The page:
Is your dog constantly itching and scratching, scratching and itching? Have you noticed that the area scratched is always the same? Is your dog getting bald spotted areas that enlarge because the dog does not leave these areas alone? If you answered yes, to all the above then very likely your dog is dealing with a very annoying condition known as a ''hot spot''.
Hot spots are usually hairless areas that are about the size of a coin. These areas present as inflamed, terribly itchy and painful because the dog tends to lick, bite and scratch at time, further irritating and aggravating them. These areas if left untreated also may be easily infected further complicating things down the way. But what can owners do to help poor Fluffy overcome the terrible itchiness and give their dog some well earned relief?
For mild cases, owners may help their poor dogs at home by using some of the following home remedies:
Give them a trim
Even if the dog has already thought to make the area become hairless, it will not harm to help by further trimming the area. Doing so helps clean the place clean and dry. The lack of hair will ensure the spot remains less moist, since hair tends to collect bacteria and the licking may retain moisture for sufficient time to allow the bacteria to start thriving.
Get now a cotton-ball and pour some diluted Betadine solution over it and dab it gently for two times a day on the hot spot. Some dogs may react to this as it may be quite painful but most will do fine. If your dog seems to not collaborate try at another time or get veterinary attention especially if your dog tends to become aggressive when dealing with pain.
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Yes, dogs fall off cliffs and these accidents aren't even uncommon. As we hike with our dogs, we may sometimes overestimate our dog's senses. We may take for granted that dogs naturally know what areas to avoid to prevent falls. However, the number of dogs who fall off from cliffs each year, proves to us that it makes perfect sense to protect them from a potentially life threatening fall.
Some plain Neosporin applied to the area may help keep infections at bay. Try to prevent your dog from licking it off. While Neosporin is not harmful when ingested in small quantities, you want to have the skin exposed to it so to better absorb it and be effective. Keep an eye on your dog and tell him or her to leave the area alone for some time.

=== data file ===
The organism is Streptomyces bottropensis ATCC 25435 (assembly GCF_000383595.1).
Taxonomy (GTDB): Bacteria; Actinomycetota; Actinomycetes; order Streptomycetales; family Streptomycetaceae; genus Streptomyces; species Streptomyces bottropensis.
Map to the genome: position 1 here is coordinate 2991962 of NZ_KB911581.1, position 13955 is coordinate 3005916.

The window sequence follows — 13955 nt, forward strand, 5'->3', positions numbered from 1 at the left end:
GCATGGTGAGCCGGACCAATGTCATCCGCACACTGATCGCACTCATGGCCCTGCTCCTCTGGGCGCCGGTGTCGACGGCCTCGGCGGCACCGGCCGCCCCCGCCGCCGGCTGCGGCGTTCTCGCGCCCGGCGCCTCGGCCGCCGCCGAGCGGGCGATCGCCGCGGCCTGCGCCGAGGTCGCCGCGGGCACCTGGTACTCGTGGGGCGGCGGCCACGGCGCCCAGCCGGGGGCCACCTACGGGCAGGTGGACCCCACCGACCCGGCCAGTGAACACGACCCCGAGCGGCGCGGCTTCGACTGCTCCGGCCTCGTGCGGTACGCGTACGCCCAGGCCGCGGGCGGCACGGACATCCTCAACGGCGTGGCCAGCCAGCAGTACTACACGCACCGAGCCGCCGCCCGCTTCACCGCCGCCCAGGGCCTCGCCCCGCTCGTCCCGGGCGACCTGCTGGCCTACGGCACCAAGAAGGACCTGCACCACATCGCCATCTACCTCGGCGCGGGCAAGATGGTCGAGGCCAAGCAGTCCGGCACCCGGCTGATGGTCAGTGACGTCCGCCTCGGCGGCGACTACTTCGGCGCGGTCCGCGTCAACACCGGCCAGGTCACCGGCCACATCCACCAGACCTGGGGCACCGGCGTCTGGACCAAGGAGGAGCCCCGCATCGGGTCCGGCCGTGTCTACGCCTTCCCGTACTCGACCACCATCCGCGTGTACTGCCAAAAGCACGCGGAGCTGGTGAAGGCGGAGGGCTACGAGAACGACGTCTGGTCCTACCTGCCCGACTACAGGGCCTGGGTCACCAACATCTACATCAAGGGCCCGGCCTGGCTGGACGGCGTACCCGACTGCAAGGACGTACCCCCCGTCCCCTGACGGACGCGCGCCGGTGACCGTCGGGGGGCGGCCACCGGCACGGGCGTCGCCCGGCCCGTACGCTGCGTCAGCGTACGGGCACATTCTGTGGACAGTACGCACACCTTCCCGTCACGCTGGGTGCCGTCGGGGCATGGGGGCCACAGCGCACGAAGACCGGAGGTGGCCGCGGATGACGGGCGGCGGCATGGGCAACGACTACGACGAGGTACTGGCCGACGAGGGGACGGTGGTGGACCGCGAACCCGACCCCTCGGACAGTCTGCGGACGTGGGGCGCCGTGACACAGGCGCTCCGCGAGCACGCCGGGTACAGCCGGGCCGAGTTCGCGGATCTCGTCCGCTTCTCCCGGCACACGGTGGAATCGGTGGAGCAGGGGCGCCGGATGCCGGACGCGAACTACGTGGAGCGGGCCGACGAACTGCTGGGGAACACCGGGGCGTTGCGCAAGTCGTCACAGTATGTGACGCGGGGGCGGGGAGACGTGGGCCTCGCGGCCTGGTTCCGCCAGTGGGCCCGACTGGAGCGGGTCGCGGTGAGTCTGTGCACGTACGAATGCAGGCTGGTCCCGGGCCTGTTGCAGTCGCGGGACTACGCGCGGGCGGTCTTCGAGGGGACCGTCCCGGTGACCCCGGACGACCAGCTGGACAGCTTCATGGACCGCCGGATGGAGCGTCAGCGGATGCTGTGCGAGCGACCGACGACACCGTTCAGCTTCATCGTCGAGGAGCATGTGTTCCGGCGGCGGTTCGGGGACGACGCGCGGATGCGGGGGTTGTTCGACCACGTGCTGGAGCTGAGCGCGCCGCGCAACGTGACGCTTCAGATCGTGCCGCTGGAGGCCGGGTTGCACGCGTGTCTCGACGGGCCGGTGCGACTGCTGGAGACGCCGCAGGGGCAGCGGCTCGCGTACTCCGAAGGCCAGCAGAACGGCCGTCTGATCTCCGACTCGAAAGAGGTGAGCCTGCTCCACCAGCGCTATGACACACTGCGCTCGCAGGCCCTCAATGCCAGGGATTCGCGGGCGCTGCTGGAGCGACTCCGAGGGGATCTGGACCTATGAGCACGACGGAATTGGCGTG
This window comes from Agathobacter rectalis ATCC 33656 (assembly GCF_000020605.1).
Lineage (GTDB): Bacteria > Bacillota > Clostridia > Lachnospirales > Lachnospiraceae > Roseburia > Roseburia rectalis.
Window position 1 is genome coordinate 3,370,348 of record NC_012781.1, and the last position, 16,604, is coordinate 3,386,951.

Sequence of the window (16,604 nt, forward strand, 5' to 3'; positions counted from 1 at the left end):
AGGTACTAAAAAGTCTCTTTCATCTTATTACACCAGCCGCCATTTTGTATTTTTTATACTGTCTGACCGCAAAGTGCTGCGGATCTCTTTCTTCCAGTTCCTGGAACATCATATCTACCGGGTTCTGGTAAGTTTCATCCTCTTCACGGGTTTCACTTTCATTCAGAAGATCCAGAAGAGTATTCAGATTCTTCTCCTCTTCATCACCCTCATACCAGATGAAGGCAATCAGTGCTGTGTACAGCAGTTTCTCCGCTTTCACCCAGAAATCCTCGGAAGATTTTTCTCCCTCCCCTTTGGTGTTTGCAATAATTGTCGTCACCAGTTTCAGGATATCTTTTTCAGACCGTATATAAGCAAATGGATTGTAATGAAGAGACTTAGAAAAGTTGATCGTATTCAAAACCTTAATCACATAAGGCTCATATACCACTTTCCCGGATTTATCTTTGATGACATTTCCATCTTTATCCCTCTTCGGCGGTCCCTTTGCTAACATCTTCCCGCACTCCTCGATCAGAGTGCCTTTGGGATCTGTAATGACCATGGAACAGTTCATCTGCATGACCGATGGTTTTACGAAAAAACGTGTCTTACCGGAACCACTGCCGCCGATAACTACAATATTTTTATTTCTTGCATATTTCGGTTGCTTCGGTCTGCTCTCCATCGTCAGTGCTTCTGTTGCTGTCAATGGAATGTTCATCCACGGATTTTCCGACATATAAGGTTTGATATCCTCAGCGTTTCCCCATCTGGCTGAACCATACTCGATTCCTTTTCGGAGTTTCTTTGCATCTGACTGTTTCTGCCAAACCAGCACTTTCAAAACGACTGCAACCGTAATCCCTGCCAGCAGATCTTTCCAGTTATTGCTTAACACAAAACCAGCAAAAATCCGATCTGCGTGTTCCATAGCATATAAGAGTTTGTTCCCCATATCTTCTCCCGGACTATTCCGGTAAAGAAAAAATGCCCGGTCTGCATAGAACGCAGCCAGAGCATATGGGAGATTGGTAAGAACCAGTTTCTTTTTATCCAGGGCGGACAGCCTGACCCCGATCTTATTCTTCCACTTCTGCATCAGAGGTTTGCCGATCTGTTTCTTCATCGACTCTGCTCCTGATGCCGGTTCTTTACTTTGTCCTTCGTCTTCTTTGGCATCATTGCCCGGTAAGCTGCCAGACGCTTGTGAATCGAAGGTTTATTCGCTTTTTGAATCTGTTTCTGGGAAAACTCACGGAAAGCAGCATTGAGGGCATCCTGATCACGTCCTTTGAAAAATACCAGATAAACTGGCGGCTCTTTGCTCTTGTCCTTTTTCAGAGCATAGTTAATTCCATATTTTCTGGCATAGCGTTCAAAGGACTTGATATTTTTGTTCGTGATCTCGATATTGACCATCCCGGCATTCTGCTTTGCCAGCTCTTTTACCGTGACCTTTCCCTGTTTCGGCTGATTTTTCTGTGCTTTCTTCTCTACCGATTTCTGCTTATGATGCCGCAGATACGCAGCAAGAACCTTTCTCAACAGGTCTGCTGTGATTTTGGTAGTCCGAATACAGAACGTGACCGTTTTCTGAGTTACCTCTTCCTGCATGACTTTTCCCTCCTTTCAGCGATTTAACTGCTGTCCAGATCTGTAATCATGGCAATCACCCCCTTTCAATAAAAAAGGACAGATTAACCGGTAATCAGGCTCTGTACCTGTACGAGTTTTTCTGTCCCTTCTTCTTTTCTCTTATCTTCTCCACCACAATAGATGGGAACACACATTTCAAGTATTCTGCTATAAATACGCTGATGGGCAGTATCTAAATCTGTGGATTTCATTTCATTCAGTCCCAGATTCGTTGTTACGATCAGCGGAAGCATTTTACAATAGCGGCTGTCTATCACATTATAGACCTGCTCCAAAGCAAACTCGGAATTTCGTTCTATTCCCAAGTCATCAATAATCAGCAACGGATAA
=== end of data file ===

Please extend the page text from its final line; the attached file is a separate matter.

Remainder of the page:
A very strong and concentrated green or black tea may expedite healing. This is thanks to the presence of Tannic Acid. Prevent trouble by using only cool tea bags, as warm tea bags may cause burns and further aggravate the injury. -Aloe Vera This miracle plant offers a nice natural and refreshing gel that soothes the skin and provides relief.
[adinserter block="4"] Vitamin E
This vitamin often comes in a capsule form that can be opened and the enclosed gel may be applied directly to the hot spot. Vitamin E supplements given orally may also be helpful, consult with your vet for proper dosing instructions. -Bitter Apple This helpful product characterized by a very bitter sour taste, effectively discourages dogs from biting and licking hot spots. While this spray cannot be applied directly on the hot spot because it may burn, it can be applied carefully to the area surrounding the hot spot. Most dogs are deterred from the horrible taste.
Sometimes the ultimate solution is to invest in an E-collar. These are those typical ''lamp shade'' collars that prevent dogs from reaching the offended area. They usually are sold at vet offices and must be properly fitted in order to work well.
While hot spots may show signs of getting better after a few days of treatment, consult with your vet should the area not heal or start to appear infected . Signs of infection usually are a foul odor, the presence of pus, swelling and warmth and significant pain. Sometimes hot spots may not be properly treated at home because they are caused by underlying causes such as bug bites, allergies or skin sensitivites that must be addressed.
*Disclaimer: All remedies suggested are not to be used as a substitute for professional veterinary advice. If your pet is sick please refer to your veterinarian for a hands on examination. If your pet is exhibiting behavior problems please refer to a professional pet behaviorist.